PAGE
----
Create surfaces with a 3D appearance using a grid


21 Votes

  • Category Geography
  • Program license Free
  • Version 5.3
  • Size 494.73 kB
  • Works under: Windows 98 SE
  • Program available in English
  • Program by Perspectiveedge

QuikGrid is a free data visualization program that lets you render a 3D surface from data points.

How often have you wanted to visualize your datasets into an easy-to-understand 3D surface? With QuikGrid you can do just that!

This program reads a set of scattered data points on a 3D axis (x, y, z) which will represent the “surface” of your model. From there the program extrapolates a grid from your data and creates a visualization either as a 3D model or as a contour "heat map" that ranges in color from blue to red depending on your data.

Just like with other 3D software, you’ll be able to use your left click to pan around the data visualization as well as zoom, and the right click gives you more information about what you’re looking at (think “right click – properties”, for example).

Built to run even on legacy hardware, you’ll be able to render a 400x400 grid with 30,000 data points in around 5 seconds on an old Pentium 2 computer! Designed with modest hardware in mind, this tool is ideal for students, educators and others that want to visualize their data.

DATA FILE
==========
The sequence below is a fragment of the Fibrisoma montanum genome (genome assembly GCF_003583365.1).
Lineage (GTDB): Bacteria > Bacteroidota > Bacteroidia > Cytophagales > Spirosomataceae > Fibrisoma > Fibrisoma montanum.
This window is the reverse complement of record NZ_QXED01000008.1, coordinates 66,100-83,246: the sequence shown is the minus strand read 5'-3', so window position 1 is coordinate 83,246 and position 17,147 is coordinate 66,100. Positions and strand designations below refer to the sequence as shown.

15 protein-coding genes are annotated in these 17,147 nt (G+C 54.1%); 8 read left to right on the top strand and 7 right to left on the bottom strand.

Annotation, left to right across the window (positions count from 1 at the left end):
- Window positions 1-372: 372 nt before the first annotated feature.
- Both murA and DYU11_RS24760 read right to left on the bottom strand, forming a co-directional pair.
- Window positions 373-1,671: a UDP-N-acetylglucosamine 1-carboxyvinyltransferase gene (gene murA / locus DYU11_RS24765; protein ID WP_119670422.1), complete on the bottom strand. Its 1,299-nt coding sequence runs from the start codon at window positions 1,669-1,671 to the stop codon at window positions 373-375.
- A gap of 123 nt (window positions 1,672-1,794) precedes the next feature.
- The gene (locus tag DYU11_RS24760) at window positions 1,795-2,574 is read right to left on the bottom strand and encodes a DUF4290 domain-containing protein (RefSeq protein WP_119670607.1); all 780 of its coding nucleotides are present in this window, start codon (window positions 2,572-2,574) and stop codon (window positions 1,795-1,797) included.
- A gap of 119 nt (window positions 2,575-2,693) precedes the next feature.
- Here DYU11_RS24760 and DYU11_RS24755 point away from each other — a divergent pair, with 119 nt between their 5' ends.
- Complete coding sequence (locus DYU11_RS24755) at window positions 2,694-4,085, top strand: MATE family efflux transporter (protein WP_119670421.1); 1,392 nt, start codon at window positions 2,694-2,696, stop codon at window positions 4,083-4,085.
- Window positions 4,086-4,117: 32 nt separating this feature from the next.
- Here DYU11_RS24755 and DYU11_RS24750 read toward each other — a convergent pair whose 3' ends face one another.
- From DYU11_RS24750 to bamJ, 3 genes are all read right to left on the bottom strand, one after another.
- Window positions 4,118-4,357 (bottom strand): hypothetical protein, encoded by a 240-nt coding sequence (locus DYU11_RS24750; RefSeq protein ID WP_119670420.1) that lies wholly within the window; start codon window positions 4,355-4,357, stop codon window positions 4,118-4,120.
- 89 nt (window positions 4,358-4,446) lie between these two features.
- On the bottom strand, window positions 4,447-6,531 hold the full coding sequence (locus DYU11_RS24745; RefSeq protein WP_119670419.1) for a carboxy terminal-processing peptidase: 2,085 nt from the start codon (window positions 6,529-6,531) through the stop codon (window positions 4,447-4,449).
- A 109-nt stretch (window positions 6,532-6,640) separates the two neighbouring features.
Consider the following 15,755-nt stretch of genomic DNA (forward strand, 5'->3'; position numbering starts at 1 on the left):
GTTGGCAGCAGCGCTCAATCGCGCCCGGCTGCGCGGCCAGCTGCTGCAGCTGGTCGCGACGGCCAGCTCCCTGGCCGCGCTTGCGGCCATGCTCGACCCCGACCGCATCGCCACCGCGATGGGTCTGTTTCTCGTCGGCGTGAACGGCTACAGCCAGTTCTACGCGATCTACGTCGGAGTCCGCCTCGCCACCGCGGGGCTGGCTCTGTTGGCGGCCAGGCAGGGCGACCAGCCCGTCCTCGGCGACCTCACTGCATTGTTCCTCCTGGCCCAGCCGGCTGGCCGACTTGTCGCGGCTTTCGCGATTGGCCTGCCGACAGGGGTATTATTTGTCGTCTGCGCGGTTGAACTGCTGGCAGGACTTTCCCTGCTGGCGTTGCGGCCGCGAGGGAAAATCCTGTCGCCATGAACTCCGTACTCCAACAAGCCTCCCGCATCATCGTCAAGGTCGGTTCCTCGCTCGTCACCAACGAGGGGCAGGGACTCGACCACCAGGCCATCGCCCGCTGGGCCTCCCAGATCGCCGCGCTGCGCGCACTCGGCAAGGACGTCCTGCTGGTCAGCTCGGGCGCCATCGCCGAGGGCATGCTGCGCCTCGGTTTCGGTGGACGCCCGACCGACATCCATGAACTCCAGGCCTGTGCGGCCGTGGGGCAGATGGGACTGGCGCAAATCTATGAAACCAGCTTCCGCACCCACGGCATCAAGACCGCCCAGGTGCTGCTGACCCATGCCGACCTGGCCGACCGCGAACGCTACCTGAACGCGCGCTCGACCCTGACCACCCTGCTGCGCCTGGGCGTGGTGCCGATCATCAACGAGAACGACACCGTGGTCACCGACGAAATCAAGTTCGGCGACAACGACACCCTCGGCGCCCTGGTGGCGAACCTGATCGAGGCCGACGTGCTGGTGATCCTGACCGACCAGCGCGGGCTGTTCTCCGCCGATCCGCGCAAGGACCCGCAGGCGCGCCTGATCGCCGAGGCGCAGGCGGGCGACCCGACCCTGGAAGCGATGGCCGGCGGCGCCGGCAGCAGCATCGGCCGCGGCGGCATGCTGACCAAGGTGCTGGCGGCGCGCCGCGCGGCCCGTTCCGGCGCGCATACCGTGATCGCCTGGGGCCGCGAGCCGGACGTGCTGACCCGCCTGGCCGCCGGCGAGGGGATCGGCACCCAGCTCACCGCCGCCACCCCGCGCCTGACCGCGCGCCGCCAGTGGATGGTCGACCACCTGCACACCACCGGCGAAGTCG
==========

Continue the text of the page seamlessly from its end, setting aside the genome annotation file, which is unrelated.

It’s important to note that this software is no longer under active development and you may run into some minor issues when running it on newer computers. The help files may not work on Vista, Windows 7 and Windows 10 machines because late-gen products use a different help-file system. You can solve this by installing the Microsoft HTML Workshop tool.

Users on 64bit PCs will want to make sure they’re getting the 64bit version of the program – this will allow you to map over 100,000,000 points of data with similarly fast render times as the 32bit lite version of QuikGrid.

As the program is a GNU licensed project, users are able to get full access to the source code via the QuikGrid developer’s website which can be found on Google.

So if you’re searching for a way to visualize datasets both large and small, you’ll be hard pressed to find a tool that works this well on even the most modest of hardware.


  • Runs on Old Hardware, Even Pentium 1! Is your academic department still running Windows 98? Don’t worry, this program will run on anything as long as it’s Windows and has enough processing power to compute (the developer recommends a minimum or 300MHz and 32MB of ram).
  • Updated to Work with 64bit Machines The program was built during the latent 32bit development cycle was at its peak, but others have picked up the torch and upgraded the code to handle 64bit machines processing visualizations of >100,000,000 datapoints.
  • Free and GNU The program will be free forever, and GNU licensing guarantees that someone will continue to develop the program as long as it’s useful to someone.


  • No Longer Being Developed The main developer abandoned Windows many years ago, so support from them is extremely limited.
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